Choosing My Degree For Me

As corny as the title sounds, this post is about how I ended up choosing to study BHSc and then adding a conjoint at the end of my first year.

I was lucky enough to make this decision pretty much on my own (I know for some people they aren’t as fortunate), and I’m glad I had mostly support from my parents and those I care about along the way. Hopefully this helps you understand what my decision process was like when it came to choosing what I was going to study. However, remember that everyone is on their own journey, and your path may not be the same as mine! :)

High School

From around Year 12, I knew that I wanted to do something health-related, but I wasn’t exactly sure what. I didn’t know whether I wanted it to be clinical or non-clinical, experimental-based or theoretical, or if I wanted to combine these interests with something else. At this time, I thought my only pathway into a health-related career was doing Biomed (BSc specialising in Biomedical Sciences) at the University of Auckland (equivalent to FYHS at Otago), but I wasn’t really satisfied with this. My boyfriend’s brother was going through first year Biomed at the time, and it just sounded like absolute torture that I wasn’t ready to commit to for a couple of reasons.

  1. ONLY science and nothing else? No thanks. — My best subjects in high school was actually History and English because I liked to write, and I was definitely not ready to give these up
  2. I hated physics with a passion — Even though I look back and think “it was only ONE paper in first year Biomed’, I swear the fact that I could not stand mechanics, waves or anything adjacent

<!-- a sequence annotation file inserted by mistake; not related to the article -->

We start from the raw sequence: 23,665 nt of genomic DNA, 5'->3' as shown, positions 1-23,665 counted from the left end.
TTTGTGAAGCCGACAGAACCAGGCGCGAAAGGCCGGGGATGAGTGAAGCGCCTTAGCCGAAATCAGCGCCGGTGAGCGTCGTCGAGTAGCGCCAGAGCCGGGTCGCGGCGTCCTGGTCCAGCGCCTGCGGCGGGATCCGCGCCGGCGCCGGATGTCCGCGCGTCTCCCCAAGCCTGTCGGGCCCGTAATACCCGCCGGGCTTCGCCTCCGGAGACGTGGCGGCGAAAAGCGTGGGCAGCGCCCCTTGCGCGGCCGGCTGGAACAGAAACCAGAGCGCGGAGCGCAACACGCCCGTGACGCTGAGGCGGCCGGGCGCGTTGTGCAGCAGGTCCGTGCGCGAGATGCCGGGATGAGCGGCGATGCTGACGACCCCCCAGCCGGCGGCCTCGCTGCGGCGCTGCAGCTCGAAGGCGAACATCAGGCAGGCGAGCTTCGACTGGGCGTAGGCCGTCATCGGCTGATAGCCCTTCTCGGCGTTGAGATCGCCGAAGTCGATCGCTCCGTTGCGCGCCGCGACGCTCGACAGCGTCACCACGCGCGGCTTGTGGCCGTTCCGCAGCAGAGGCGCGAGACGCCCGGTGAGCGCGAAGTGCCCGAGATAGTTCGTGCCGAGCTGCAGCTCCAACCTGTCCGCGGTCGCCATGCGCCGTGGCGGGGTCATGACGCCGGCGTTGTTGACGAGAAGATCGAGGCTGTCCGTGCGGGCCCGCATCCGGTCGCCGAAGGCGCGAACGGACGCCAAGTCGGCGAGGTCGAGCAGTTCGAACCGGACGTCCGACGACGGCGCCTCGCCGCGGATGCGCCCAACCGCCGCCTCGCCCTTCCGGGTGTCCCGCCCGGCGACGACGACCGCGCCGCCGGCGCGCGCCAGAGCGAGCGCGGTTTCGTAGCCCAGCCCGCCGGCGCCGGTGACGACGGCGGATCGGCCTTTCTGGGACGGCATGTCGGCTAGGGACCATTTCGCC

3. I didn’t like the careers that I would end up doing if I didn’t make it into a clinical programme — Even from then I couldn’t see myself working in a research lab all day and not really ‘interacting’ with others.

This was around the time I was thinking about doing psychology and becoming a clinical psychologist. I had discussed this with a friend of mine that was currently at the University of Otago (doing something he hated — more on this another time) who was so intrigued by this that he got me a book all about psychology that I was fascinated in. However, when I talked to my sister who had similar aspirations when she was about my age at the time, she said that it takes almost forever to become a registered clinical psychologist. When I heard this, I was instantly discouraged. I couldn’t see myself not earning a lot money before the age of 24 (very wishful aspirations) and putting my life off just to study. My parents also at first tried to discourage me from psychology as they didn’t really know much about it. However, they said that the decision about what I do was ‘totally up to me’, which I am thankful for.

Year 13 came around and it was around the time to start applying for universities. Because of COVID, I already knew the only University I wanted to go to was UoA. But what was I going to study?

Career Guidance

In one of our ‘Life Skill’ seminars during our study periods, we had to fill out a form about where we were heading after the year had ended so that we could talk to our careers advisor about it. One section for where you wanted to go, one section for information you would like, and a final section on the top three things you wanted to study in order of preference. Unsure of what to put and looking at my friends who were jotting down endless notes, I decided to put the following:

  1. Something medical (descriptive, I know)
  2. BSc majoring in psychology conjoint with BMus majoring in jazz performance (classy)
  3. Music at Berklee/Julliard (totally took the piss here)

I plopped it on the career advisor’s desk that afternoon and didn’t bother researching further into what I wanted to talk about. And surely enough, the next day, I got a call to go to her office to talk about my options.

It was a Friday during my study period where I usually have my Netflix/Disney+ break. I went into her office where the windows were wide open so everyone could hear about how completely different my choices were from one another. But my career advisor took a different approach.

“So *insert incorrect pronunciation of my name here*, you want to be a doctor?”

“Uh… sure, something in health would be good”

And from then she went on and on and on about Biomed. I tuned out a bit, but then she talked about BHSc.

“Yeah from what I can see, you take mostly science subjects so you probably won’t be interested in this pathway”.